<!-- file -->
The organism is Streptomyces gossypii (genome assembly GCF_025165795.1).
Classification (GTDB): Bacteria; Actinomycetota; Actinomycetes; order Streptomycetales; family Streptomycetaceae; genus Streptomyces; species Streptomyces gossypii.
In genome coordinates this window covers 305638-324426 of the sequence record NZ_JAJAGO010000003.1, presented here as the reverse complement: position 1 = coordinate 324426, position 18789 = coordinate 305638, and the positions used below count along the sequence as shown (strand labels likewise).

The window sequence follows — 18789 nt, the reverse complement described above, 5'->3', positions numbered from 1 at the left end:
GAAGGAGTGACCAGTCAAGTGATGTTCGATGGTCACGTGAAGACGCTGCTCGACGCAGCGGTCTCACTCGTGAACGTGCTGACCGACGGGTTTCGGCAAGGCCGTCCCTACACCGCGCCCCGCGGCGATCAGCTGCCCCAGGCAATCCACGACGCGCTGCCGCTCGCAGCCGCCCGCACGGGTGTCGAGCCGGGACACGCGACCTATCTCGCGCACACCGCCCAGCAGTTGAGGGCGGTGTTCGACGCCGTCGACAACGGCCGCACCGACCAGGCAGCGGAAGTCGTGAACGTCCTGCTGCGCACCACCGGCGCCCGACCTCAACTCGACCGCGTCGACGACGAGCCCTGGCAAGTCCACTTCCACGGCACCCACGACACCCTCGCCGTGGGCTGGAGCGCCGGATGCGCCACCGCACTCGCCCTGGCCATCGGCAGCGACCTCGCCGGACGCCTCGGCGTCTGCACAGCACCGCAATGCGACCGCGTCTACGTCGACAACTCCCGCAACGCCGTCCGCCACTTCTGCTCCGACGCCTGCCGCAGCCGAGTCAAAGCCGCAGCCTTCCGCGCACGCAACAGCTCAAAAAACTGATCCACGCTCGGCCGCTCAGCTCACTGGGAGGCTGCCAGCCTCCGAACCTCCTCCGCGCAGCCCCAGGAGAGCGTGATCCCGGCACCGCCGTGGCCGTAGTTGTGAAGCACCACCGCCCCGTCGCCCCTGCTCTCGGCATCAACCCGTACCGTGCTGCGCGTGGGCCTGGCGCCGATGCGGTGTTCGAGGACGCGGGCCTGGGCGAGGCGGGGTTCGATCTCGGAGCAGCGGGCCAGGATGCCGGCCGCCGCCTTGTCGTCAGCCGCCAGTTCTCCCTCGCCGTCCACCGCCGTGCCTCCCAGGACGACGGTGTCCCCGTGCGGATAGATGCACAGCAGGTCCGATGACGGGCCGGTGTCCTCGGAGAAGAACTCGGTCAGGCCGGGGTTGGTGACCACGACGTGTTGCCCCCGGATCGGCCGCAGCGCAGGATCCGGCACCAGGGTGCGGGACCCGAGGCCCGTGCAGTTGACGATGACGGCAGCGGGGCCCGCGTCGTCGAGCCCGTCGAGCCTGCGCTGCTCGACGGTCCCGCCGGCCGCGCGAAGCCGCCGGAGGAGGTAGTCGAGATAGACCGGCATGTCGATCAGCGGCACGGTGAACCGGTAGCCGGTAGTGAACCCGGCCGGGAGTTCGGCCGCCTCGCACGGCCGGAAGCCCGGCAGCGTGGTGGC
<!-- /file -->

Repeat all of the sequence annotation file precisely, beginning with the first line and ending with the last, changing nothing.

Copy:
The organism is Streptomyces gossypii (genome assembly GCF_025165795.1).
Classification (GTDB): Bacteria; Actinomycetota; Actinomycetes; order Streptomycetales; family Streptomycetaceae; genus Streptomyces; species Streptomyces gossypii.
In genome coordinates this window covers 305638-324426 of the sequence record NZ_JAJAGO010000003.1, presented here as the reverse complement: position 1 = coordinate 324426, position 18789 = coordinate 305638, and the positions used below count along the sequence as shown (strand labels likewise).

The window sequence follows — 18789 nt, the reverse complement described above, 5'->3', positions numbered from 1 at the left end:
GAAGGAGTGACCAGTCAAGTGATGTTCGATGGTCACGTGAAGACGCTGCTCGACGCAGCGGTCTCACTCGTGAACGTGCTGACCGACGGGTTTCGGCAAGGCCGTCCCTACACCGCGCCCCGCGGCGATCAGCTGCCCCAGGCAATCCACGACGCGCTGCCGCTCGCAGCCGCCCGCACGGGTGTCGAGCCGGGACACGCGACCTATCTCGCGCACACCGCCCAGCAGTTGAGGGCGGTGTTCGACGCCGTCGACAACGGCCGCACCGACCAGGCAGCGGAAGTCGTGAACGTCCTGCTGCGCACCACCGGCGCCCGACCTCAACTCGACCGCGTCGACGACGAGCCCTGGCAAGTCCACTTCCACGGCACCCACGACACCCTCGCCGTGGGCTGGAGCGCCGGATGCGCCACCGCACTCGCCCTGGCCATCGGCAGCGACCTCGCCGGACGCCTCGGCGTCTGCACAGCACCGCAATGCGACCGCGTCTACGTCGACAACTCCCGCAACGCCGTCCGCCACTTCTGCTCCGACGCCTGCCGCAGCCGAGTCAAAGCCGCAGCCTTCCGCGCACGCAACAGCTCAAAAAACTGATCCACGCTCGGCCGCTCAGCTCACTGGGAGGCTGCCAGCCTCCGAACCTCCTCCGCGCAGCCCCAGGAGAGCGTGATCCCGGCACCGCCGTGGCCGTAGTTGTGAAGCACCACCGCCCCGTCGCCCCTGCTCTCGGCATCAACCCGTACCGTGCTGCGCGTGGGCCTGGCGCCGATGCGGTGTTCGAGGACGCGGGCCTGGGCGAGGCGGGGTTCGATCTCGGAGCAGCGGGCCAGGATGCCGGCCGCCGCCTTGTCGTCAGCCGCCAGTTCTCCCTCGCCGTCCACCGCCGTGCCTCCCAGGACGACGGTGTCCCCGTGCGGATAGATGCACAGCAGGTCCGATGACGGGCCGGTGTCCTCGGAGAAGAACTCGGTCAGGCCGGGGTTGGTGACCACGACGTGTTGCCCCCGGATCGGCCGCAGCGCAGGATCCGGCACCAGGGTGCGGGACCCGAGGCCCGTGCAGTTGACGATGACGGCAGCGGGGCCCGCGTCGTCGAGCCCGTCGAGCCTGCGCTGCTCGACGGTCCCGCCGGCCGCGCGAAGCCGCCGGAGGAGGTAGTCGAGATAGACCGGCATGTCGATCAGCGGCACGGTGAACCGGTAGCCGGTAGTGAACCCGGCCGGGAGTTCGGCCGCCTCGCACGGCCGGAAGCCCGGCAGCGTGGTGGC